I just want to write.  And write well.  I need the training to do that.  I have the books I’m writing, plus my blog, and so many opportunities to show my skills.  I hope I can back them up.

Life isn’t fair.  It’s just fairer than death, that’s all. – William Goldman

Published by The Curious Ally Cat

I'm a 34 year old adjunct professor and writer in Connecticut. People seem to like me because I am polite and I am rarely late.

10 thoughts on “sometimes your dreams just aren’t what life has planned.

  1. I don't know what school you applied to but I can tell you that you are a good writer. You write interesting tweets and blogs.

    Keep at it as you plan to, and you will get the rewards you earned!


  2. I had a 3.97 undergrad GPA with a major in creative writing and journalism. I had fab references from all my writing profs, decent GRE scores and (what I thought were) pretty damn good writing samples. I applied to six top MFA schools with no backups, thinking that if I didn't get in to any of them I wasn't at the writing level I needed to be.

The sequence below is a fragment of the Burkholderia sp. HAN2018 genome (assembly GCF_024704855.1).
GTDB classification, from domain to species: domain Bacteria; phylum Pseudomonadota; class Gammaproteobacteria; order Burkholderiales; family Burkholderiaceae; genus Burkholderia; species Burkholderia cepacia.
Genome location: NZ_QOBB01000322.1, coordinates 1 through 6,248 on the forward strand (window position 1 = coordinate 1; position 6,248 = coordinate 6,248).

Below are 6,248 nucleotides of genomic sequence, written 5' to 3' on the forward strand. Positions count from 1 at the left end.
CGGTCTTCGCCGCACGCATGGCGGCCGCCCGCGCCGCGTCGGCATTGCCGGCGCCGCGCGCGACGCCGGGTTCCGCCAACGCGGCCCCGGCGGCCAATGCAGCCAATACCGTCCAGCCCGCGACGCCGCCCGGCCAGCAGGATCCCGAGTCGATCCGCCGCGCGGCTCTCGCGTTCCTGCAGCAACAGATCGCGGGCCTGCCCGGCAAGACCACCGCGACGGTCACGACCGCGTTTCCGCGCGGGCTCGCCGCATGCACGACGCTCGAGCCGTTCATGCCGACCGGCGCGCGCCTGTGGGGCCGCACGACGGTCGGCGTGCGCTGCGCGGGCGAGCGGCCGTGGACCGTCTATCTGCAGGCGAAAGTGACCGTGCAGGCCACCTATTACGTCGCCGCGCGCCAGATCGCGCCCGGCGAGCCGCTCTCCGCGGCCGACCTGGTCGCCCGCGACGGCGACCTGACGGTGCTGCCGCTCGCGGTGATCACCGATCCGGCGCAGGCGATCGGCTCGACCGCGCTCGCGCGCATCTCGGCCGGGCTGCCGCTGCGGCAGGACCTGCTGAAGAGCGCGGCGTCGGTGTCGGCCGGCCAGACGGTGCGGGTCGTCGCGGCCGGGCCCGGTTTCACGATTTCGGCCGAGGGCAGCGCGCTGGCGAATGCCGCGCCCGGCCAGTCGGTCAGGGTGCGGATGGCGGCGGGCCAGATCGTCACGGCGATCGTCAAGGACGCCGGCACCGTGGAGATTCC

I didn't get in anywhere and, six years later and still MFA-less, I've never been happier with where I am in life (and writing). No matter what happens, you'll be alright. Life takes you where you need to go.

    Good luck!

    p.s. Many, many writers in the universe will tell you that a graduate degree in writing is the last thing you need to become a good writer.


  3. You are a terrific writer, Ally. You have a wonderful writing style and I look forward to, and enjoy reading your blogs. Don't get discouraged. Life is a series of little bumps in the road and you'll get through this one just fine. Just don't give up on your dreams. Looking forward to reading your NYT Bestseller soon!


  4. Hi Ally,

    Wow, reading your entry was like deja-vu…I experienced the same thing on Tuesday. I only applied to the one school I wanted to attend (for an MFA) and not getting in wasn't an option. My reaction was pretty much exactly like yours, I just couldn't believe it. I too am looking into taking courses in the fall (and maybe even in the summer) and will reapply again.